Exploring the Possibility of Using Humans as Antennas in 6G Technology

While 5G technology is still being deployed in certain areas, scientists and engineers are already planning for the 6th generation of wireless communication. 

Visible light communication (VLC), which employs light in the range of 380 to 700 nanometres, that is, light visible to human eyes, is one of the proposed 6G technologies. This technique is considered a viable alternative for 6G since it can be broadcast via LED lights, ubiquitous in our daily lives, and received by any device equipped with a camera.

However, there is a disadvantage to VLC, which are radio waves, known as RF, which have been seen to arise during the transmission of information. This wastes substantial energy that could be utilized for other reasons. A team of scientists from the University of Massachusetts Amherst has offered an intriguing solution to this problem — utilizing humans as antennas.

The scientists proposed a 6G technology that would utilize humans in various ways, including information transmission and receiving, as well as the utilization of leftover energy. They built an antenna out of coiled copper wire to detect energy leakage and tested it on various surfaces, including wood, cardboard, plastic, and steel. However, they discovered that when the coil came in touch with the human body, it was most efficient in capturing energy losses.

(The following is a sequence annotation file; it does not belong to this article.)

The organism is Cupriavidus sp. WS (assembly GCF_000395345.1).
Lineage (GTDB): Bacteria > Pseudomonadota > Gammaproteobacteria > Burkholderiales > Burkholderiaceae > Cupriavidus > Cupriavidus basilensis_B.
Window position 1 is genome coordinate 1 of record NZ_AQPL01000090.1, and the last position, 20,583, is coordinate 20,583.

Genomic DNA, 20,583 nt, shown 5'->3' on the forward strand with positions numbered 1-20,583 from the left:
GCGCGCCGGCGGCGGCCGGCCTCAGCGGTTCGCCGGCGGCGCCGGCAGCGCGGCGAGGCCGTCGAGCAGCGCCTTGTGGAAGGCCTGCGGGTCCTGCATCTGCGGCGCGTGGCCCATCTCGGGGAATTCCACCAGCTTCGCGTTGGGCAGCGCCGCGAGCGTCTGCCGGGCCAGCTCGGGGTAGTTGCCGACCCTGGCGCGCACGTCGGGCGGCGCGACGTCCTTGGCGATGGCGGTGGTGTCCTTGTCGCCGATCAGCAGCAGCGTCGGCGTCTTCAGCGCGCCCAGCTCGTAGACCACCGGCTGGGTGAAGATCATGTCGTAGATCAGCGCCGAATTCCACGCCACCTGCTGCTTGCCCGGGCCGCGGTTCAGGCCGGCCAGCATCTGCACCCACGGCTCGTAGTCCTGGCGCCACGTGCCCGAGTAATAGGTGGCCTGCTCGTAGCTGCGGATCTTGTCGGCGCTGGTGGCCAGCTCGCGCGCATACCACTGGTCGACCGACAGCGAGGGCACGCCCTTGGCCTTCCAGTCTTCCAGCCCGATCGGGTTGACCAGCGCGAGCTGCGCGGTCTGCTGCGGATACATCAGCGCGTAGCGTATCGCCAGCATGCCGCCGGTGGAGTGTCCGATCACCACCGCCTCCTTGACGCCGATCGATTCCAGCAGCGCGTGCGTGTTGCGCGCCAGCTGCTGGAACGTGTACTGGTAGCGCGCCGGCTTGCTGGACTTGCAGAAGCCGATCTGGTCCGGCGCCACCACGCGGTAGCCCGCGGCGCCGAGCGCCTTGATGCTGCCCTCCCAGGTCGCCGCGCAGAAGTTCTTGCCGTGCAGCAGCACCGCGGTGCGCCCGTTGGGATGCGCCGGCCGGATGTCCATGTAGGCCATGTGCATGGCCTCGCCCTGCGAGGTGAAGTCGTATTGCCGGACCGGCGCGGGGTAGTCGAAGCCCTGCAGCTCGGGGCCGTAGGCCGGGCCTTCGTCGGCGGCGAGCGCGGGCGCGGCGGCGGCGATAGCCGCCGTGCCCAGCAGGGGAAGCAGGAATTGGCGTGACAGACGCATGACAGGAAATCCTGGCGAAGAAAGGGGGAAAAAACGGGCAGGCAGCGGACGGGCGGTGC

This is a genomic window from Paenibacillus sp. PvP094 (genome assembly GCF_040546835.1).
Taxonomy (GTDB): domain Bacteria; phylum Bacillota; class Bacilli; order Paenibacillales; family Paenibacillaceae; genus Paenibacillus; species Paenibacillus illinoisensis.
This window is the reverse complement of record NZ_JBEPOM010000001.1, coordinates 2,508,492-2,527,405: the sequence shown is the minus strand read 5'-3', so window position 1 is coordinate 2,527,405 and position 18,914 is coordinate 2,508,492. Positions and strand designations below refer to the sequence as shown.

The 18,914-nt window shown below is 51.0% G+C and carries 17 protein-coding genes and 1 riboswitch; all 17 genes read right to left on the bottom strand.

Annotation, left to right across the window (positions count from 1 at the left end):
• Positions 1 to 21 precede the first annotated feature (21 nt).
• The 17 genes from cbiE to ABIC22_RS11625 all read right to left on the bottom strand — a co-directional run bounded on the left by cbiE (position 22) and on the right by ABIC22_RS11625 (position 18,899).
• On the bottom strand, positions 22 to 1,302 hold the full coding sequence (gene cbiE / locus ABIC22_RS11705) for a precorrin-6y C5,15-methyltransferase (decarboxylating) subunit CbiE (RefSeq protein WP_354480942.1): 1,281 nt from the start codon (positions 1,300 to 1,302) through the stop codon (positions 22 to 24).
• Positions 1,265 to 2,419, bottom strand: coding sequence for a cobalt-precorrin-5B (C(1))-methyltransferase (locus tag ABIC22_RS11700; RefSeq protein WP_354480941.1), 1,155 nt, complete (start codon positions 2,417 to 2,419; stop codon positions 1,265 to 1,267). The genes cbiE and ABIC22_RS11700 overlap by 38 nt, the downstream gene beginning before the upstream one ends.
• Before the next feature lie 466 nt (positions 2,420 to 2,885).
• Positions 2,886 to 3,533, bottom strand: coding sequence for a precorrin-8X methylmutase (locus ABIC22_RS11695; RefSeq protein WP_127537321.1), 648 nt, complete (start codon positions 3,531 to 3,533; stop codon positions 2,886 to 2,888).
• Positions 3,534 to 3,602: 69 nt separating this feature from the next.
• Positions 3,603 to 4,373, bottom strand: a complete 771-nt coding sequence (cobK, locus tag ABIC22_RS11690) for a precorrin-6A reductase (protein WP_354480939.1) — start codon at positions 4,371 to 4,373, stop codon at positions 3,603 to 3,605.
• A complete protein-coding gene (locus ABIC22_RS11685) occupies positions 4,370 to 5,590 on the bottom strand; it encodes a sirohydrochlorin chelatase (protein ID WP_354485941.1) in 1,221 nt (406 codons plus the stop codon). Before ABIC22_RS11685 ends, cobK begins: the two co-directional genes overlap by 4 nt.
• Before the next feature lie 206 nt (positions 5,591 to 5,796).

This pushed the team to create Bracelet+, a bracelet worn on the upper forearm. According to the researchers, depending on the consumer’s preferences, it may also be customized to be worn as a ring, belt, anklet, or pendant. The bracelet costs approximately 50 cents to create, and the energy harvesting is good enough to be directed into smartphone apps such as health monitoring apps.

The concept of using humans as antennae for 6G technology is intriguing, but it remains to be seen if the public would embrace it. With the rise of mobile phone conspiracy theories and the production of anti-radiation mattresses, finding someone ready to wear such a bracelet may be difficult. However, because 6G technology is a few years away, the team has time to work on enhancements and handle any issues.

Meet Vishak, TechLog360's Content Editor and tech enthusiast. With a Computer Science degree and a passion for all things tech, Vishak delivers the latest in hardware, apps, and games with expertise. Trusted for his in-depth reviews and industry insights, he's your guide to the digital world. Off-duty, he's exploring photography and virtual gaming landscapes.


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